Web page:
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Atlatszo.hu investigates constructing industry
Atlatszo.hu investigated the systemlike manners of the construction industry in Hungary, which is characterized by thousands of bankruptcies, bad debts to the amount of ten billions of HUF, and a strong suspicion of political corruption.
János Kárász, CEO of the medium-sized construction company Baranya Aszfalt Kft. told atlatszo.hu a typical story. His firm was partner in a consortium hired to build motorways in Hungary in 2009, partly from European Union funding. The leader of the consortium, EuroAszfalt Kft. is still in their debt with some 300 million HUF and now the smaller company is struggling to survive, while Kárász feels he has got no help from Hungarian authorities. Kárász claims that Hungarian SME-s in the trade are doomed to be defenceless subcontractors, because they lack the references to win a tender, though the bulk of the work is done by them – in this case, 90 percent of the implementation was done by his firm, Kárász said. He believes larger firms don’t even have the manpower sufficient to implement a large construction project on their own.
Atlatszo.hu investigated how this supposedly larger companies file for bankruptcy and turn out to be empty shells when creditors come to collect the debts. Only in 2011 the largest bankruptcy cases in the building industry have left ten billions of HUF unpaid debt behind. Insider gossip has that debt-free newborn companies are often built upon the resources that the owners have illegally extracted from their former, now-bankrupt firms. There are signs of the judicial system involved in the corrupt dealings. One liquidator, Marjasné Endrédi Zsuzsanna – through her employer, Cash & Limes Zrt. – has been court-appointed to oversee the liquidation of three seemingly notorious companies, Vegyépszer Zrt., Gropius Zrt. and Szeviép Zrt. Vegyépszer is in fourty billion HUF in debt, and Marjasné has been one of the leaders of the company three years ago. The bankruptcy of Gropius has caused an estimated three thousand people – mainly workers of unpaid subcontractors – losing their jobs.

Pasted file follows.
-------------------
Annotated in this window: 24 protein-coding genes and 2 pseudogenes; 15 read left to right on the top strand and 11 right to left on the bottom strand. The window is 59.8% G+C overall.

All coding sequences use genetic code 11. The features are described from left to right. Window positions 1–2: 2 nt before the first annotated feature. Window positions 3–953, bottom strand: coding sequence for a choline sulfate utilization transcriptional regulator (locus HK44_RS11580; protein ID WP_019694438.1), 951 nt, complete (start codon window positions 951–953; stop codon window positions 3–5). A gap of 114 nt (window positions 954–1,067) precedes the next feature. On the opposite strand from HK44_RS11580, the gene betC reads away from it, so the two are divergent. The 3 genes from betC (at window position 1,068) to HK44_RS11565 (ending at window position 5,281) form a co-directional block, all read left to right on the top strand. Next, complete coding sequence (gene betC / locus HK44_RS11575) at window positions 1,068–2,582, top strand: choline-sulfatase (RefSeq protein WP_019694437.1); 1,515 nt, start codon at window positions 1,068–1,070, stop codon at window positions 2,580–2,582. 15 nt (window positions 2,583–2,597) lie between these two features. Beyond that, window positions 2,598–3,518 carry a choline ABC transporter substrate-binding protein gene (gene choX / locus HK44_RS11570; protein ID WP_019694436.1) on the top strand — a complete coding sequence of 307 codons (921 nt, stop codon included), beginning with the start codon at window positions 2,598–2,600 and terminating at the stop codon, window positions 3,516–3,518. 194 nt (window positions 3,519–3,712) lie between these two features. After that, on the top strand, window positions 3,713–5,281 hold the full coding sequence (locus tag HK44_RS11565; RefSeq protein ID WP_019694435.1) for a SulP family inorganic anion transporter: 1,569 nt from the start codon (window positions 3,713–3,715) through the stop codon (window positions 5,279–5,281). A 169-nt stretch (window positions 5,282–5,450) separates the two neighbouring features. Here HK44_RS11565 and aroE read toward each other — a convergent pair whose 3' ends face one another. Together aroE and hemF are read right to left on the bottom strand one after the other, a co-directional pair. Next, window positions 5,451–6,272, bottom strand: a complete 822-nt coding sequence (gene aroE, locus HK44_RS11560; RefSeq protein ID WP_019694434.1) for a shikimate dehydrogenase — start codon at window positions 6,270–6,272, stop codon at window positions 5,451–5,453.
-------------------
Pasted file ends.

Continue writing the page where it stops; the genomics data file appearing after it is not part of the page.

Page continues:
An industry insider, requesting anonimity upon the dangerous nature of the subject has told atlatszo.hu that since Hungary’s EU accession the construction industry have been so boosted by the structural funds and the cohesive fund that political parties rely on the trade as the No. 1 source of their illegal funding. In general, the subcontractors doing the actual work are left with sixty percent of the total payment, the main contractor earns ten percent for its work and another ten as unearned profit, while the remaining twenty percent is channeled to political circles overseeing the tender decision process. The insider source estimated that now about seventy percent of all large construction projects is won by companies favoured by the current government.